As it stands, the cause for your yields are your while and repeat loops. Indeed, outside of a coroutine they would yield subsequent code, but you should ask yourself if you actually need loops here or if you can do this in an event-based manner where the events of something are controlling the flow of logic here instead of running them all independently.
It’s a little hard to read the code as-is but I can tell that you could easily all of these coroutines together or at least create a proper modular system that allows you to iterate through scripts that are each responsible for handling a scene. For skipping, it’d just be cleaning up the resources and stopping animations then resetting the camera. It’s roughly similar to what I do for my own experience.
You don’t. Defer pushes the time in which your function is executed. No function can be “paused and reset” while it’s executing. You can do it very roughly but it’d still require you to have points where you exit the scope and an outside instruction to call the function again.
I’m not really sure what you mean by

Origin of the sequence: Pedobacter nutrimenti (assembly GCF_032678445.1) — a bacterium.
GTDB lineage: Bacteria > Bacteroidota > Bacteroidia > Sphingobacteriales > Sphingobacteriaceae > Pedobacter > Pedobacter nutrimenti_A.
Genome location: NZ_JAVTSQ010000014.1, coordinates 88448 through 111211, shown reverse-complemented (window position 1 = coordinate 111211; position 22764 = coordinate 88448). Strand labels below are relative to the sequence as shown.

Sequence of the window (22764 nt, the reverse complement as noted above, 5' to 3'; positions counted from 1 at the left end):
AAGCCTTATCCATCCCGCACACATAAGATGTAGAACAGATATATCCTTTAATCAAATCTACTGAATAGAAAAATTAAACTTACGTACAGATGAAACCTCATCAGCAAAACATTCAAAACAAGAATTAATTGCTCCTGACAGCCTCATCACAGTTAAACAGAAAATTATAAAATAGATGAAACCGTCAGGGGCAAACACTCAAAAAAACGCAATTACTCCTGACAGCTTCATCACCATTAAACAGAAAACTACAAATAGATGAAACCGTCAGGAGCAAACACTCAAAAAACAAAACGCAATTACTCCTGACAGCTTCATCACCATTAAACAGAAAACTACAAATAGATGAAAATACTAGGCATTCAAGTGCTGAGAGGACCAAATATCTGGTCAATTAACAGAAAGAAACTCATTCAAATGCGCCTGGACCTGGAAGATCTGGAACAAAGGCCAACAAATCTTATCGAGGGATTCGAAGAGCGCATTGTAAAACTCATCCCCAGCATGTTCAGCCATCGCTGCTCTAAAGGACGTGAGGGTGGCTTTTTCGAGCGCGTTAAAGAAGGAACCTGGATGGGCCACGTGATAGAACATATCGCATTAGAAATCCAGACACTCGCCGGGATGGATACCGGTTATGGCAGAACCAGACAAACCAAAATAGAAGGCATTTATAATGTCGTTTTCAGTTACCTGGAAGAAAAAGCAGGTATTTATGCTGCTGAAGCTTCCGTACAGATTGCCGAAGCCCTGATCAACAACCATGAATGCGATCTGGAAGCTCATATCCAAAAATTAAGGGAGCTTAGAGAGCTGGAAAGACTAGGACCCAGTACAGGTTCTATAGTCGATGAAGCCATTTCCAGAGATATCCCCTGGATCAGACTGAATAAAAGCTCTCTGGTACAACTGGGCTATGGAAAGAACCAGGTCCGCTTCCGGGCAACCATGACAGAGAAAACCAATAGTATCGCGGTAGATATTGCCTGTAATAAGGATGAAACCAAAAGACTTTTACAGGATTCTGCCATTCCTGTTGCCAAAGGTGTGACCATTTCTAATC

Could you maybe explain? Do you mean firing a bindable event to other scripts?
Also, I’m pretty sure I need the loops, as the way I’ve gone about creating the cutscenes is by placing all of the information that they have inside of a group, and cycling through said information.
Roughly. I meant something like this:
You could have signals in these modules that get fired based on the state of the current scene and then iterate through them as you go (e.g. when Scene1.Finished fires, move to Scene2). When skip is called, then you end the current scene without moving to the next one.
If you follow through with an event-based solution, you would not need the loops, hence why I’m keen on telling you to review your code structure and whether or not it actually needs loops or if you can design an event-based system to handle your cutscene. My personal mantra is that loops should only be an absolute last resort to a problem, not a first; and that’s assuming the system in question can be accomplished without loops. Cutscenes can be fully event-based.